1.4 Farmers and Timelords
Constructing a secure blockchain based on proofs of space is significantly more challenging than with proof of work. So the design, as illustrated in Figure 1 is (arguably necessarily) more sophisticated than Bitcoin or other PoW based blockchains, which are basically just hash chains. Apart from proofs of space and standard cryptographic building blocks like hash functions and signature schemes, the security of crucially relies on verifiable delay functions (VDFs) [BBBF18; Pie19b; Wes20]. Informally, VDFs are functions whose computation is inherently sequential and verifiable and thus serve as a "proof of time".
We will now shortly sketch how the blockchain is maintained by farmers and timelords.
Farmers are the analog of miners in Bitcoin, but instead of hashing power, farmers contribute disk-space towards securing the blockchain. As in Bitcoin, they are incentivized by block-rewards and transaction fees. As in Bitcoin, the block-rewards (i.e., some freshly minted coins that go to the block creator) decrease over time, but unlike in Bitcoin they will never go to zero for reasons outlined in [CKWN16].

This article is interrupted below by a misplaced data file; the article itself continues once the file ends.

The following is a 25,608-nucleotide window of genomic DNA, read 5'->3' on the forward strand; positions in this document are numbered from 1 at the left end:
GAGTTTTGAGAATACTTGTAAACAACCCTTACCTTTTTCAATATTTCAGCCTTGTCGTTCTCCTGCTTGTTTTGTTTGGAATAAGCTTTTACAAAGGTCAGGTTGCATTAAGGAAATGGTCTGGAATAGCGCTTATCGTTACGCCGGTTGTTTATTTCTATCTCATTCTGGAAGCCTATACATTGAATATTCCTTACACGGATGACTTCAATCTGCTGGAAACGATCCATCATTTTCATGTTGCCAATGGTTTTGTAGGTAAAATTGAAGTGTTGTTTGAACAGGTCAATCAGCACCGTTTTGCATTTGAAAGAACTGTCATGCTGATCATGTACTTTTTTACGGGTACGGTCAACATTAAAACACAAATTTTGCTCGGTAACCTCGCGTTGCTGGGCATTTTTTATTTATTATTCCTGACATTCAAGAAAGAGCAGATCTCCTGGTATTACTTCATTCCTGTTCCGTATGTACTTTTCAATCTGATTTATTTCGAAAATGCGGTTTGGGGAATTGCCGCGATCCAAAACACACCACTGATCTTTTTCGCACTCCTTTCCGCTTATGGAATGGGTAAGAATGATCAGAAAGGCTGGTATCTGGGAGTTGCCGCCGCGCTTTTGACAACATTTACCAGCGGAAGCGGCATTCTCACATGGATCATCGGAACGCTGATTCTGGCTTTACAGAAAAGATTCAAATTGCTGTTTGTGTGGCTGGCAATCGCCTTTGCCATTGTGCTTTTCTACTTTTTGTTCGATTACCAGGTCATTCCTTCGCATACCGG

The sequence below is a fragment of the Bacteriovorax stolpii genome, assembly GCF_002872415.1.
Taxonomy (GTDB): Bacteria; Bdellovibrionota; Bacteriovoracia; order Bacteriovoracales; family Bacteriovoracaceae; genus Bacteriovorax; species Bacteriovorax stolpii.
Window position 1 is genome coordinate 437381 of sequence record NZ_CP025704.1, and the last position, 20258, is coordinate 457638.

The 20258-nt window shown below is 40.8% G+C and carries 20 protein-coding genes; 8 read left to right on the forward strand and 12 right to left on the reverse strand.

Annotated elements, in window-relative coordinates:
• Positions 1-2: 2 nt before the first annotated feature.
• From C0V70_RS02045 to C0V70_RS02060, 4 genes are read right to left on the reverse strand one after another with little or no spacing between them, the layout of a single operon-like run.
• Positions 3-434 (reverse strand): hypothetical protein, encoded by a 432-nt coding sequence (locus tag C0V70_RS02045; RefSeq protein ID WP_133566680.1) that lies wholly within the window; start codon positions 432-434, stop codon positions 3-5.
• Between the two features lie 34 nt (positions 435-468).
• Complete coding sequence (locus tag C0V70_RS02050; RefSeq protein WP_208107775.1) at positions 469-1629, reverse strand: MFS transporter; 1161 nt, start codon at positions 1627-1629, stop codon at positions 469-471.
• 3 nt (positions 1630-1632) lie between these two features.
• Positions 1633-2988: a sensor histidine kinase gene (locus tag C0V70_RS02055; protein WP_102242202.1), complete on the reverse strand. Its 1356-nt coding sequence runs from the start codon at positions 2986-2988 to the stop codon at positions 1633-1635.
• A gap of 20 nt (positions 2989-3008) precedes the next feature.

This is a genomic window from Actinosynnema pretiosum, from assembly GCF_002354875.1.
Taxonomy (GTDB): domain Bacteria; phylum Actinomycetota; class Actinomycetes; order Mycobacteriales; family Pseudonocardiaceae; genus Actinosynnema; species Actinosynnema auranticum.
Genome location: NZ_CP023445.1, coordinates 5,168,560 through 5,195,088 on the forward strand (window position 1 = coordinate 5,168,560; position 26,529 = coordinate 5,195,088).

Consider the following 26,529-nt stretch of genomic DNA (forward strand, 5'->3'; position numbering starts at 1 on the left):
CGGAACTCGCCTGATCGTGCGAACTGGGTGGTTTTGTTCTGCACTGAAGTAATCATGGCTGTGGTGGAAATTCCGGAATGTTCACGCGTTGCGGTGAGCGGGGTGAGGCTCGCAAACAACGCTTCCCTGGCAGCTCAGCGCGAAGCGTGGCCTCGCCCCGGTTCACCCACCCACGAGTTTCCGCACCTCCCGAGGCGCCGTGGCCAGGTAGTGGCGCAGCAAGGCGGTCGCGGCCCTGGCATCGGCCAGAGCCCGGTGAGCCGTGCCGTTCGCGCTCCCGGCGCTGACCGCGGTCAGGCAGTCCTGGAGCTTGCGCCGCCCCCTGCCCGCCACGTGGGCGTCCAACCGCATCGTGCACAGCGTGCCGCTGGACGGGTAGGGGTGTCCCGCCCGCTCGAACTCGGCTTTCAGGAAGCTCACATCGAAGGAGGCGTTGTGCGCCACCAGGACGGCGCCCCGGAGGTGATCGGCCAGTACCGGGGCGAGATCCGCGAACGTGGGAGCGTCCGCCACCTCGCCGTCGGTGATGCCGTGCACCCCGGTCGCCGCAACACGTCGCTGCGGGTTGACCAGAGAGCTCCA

To participate in farming a farmer must first initalize its disk-space, this process is called plotting and the files created and stored during this process are called plots. The smallest allowed plot in is slightly larger than 100GB, though for plotting one temporarily needs more than this. Once the plot(s) are in place, a farmer just listens to the network for proof of space challenges. There's a new challenge roughly every seconds and they are computed by a timelord as discussed below. For efficiency reasons there's a "plot filter" which for each plot dismisses all but (in expectation) one in 512 challenges immediately, so a plot is only accessed once every 80 minutes. The reason to not increase this time even further are so called replotting attacks which we'll discuss in §1.8.3.